First, there are some important rules of etiquette to uphold in the act of gift giving. Remember to use both hands when presenting someone a gift (using both hands is seen as a sign of respect). Also, you might encounter a bit of resistance at first, which is perfectly normal. Remember, this isn’t a hard no or a sign of disrespect. In Chinese and many Asian cultures, initially declining a gift is a common courtesy. This initial resistance upon receiving is nothing more than a display of polite manners. Gently press on and they will accept the gift.
The Value of Special Cultural Gifts
A great gift idea is to bring something culturally unique or valuable from your background or hometown. It’s very common in Chinese and Asian culture to seek out the local specialties of an area during travels. Frequently, people who return from a business trip or a vacation abroad will bring back a special gift for their loved ones. And don’t be afraid to bring a gift that isn’t Chinese or Asian if it has special significance to your background. A unique cultural gift will be appreciated (for instance, something Western themed if you’re from Texas).
Get Creative with Your Gift Ideas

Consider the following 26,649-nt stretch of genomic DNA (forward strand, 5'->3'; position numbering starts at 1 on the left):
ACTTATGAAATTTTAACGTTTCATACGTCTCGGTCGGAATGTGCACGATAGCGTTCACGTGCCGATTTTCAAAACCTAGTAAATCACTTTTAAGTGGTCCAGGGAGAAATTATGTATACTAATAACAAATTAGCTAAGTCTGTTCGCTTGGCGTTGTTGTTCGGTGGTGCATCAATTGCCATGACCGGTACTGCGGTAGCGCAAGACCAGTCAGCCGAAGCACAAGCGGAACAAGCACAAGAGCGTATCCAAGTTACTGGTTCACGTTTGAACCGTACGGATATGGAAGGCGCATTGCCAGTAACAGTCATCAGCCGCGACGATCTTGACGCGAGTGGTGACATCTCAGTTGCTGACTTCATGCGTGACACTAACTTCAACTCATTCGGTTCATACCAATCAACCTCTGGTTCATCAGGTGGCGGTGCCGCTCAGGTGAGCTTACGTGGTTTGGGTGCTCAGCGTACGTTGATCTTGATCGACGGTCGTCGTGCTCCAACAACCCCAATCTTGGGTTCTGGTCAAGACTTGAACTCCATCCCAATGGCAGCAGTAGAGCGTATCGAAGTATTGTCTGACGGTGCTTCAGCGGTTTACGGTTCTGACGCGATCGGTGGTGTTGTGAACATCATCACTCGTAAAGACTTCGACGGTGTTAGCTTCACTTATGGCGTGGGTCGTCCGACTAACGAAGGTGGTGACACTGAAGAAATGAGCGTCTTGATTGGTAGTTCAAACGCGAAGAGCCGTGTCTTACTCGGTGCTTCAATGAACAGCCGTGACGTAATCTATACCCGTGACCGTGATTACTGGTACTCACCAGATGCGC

It can also be helpful to think unconventionally and creatively. The NBA is currently very popular in Asia (especially China and the Philippines) and something basketball related can potentially be a good gift. A souvenir from their favorite basketball team or the local NBA team are great ideas to consider.
Health and Food Products Are Always Good
Finally, health or food products remain excellent gift choices. Many Asians enjoy gifts that benefit one’s health, such as high end vitamins and supplements. This is especially relevant if the receivers are older and serious about their well-being. A traditional Chinese herb or reputable Western vitamins are great choices.
Bird Nests Are Ideal Gifts for Most Asian Cultures
For example, Golden Nest products are a perfect choice as a Chinese New Year gift. Traditionally an expensive banquet dish reserved for the emperor and other royalty, edible bird nests have remained popular choices at celebratory dinners like wedding banquets. Not only are bird nests instantly recognizable as high-end specialty items within Asia, they are also famous for their health benefits as an integral part of traditional Chinese medicine. Edible bird nest contains a water-soluble protein that stimulates cell division and muscle repair, which are all key elements to natural healing. These proteins also help bolster the immune system, since it accelerates the body’s ability to produce immune-system cells that fight diseases.
Sourcing is also very important to bird nests. Unfortunately, as the popularity of bird nests has increased, the amount of counterfeit products has also accelerated. Golden Nest products are impeccably sourced, earning A+ Accreditation with the Better Business Bureau.
As a bonus, bird nests are beloved by a diverse range of Asian cultures outside of China, including Vietnam, Thailand, Malaysia etc. Golden Nest products come in various amounts, variations and are an excellent choice for Chinese New Year.